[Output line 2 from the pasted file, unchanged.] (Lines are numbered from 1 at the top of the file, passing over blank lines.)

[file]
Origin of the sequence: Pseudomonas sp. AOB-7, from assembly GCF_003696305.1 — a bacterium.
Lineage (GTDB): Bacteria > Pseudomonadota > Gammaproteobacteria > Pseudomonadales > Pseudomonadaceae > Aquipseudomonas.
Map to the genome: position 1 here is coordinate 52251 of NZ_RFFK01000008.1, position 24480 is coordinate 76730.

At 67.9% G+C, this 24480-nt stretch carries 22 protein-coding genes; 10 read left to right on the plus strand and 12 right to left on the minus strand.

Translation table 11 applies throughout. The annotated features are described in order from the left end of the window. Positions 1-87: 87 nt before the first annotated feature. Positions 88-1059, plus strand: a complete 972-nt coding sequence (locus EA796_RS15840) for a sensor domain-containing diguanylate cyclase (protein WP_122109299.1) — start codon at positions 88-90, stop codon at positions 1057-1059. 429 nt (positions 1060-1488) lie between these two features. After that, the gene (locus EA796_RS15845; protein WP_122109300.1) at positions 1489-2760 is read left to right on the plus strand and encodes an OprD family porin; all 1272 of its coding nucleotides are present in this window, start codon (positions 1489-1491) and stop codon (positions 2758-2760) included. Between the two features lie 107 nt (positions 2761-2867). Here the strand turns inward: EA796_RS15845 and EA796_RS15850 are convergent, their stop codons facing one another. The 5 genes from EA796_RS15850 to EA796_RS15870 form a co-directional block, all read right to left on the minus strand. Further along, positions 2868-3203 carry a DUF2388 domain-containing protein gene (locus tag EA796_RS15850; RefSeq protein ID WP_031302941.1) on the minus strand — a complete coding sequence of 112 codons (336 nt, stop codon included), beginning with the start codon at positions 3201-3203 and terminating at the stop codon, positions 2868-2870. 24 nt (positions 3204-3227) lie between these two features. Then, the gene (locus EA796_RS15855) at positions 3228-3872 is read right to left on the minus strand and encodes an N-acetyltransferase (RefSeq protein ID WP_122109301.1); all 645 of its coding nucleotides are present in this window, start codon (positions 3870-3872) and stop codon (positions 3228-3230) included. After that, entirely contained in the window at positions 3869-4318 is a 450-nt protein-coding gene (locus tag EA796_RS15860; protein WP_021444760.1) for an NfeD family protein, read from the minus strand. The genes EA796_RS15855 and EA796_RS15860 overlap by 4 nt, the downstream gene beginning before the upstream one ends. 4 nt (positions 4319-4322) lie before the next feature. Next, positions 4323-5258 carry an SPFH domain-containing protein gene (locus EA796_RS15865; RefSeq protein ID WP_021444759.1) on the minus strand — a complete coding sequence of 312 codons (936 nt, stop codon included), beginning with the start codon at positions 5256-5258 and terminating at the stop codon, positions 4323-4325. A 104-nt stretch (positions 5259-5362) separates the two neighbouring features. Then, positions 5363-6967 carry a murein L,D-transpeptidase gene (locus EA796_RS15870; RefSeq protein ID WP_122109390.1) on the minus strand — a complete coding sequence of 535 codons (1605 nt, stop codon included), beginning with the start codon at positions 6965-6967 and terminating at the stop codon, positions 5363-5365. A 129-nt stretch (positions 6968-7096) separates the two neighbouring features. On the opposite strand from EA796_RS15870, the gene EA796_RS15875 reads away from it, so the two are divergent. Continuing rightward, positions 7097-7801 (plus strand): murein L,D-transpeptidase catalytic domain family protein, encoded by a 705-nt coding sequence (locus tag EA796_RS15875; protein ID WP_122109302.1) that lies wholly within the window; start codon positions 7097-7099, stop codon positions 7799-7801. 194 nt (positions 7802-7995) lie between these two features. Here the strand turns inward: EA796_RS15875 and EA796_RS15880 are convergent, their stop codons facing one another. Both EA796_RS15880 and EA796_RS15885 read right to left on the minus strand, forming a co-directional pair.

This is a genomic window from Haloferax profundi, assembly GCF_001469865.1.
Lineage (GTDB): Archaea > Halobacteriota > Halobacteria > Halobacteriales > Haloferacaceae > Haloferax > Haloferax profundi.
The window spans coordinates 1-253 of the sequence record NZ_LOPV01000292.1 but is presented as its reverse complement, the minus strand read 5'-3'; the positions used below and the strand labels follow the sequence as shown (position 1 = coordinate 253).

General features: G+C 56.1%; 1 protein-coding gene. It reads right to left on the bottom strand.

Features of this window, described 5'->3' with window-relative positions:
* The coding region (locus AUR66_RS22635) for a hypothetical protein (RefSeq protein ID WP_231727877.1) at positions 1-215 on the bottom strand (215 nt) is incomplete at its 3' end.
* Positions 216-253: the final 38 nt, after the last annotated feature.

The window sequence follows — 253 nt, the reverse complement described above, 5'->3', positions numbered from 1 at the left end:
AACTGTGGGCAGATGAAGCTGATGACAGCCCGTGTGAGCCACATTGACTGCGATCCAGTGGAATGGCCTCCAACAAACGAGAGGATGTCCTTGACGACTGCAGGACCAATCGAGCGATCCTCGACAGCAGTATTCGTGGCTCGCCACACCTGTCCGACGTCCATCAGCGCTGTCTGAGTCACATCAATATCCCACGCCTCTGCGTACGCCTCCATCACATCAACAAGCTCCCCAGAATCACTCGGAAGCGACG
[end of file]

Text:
Lineage (GTDB): Bacteria > Pseudomonadota > Gammaproteobacteria > Pseudomonadales > Pseudomonadaceae > Aquipseudomonas.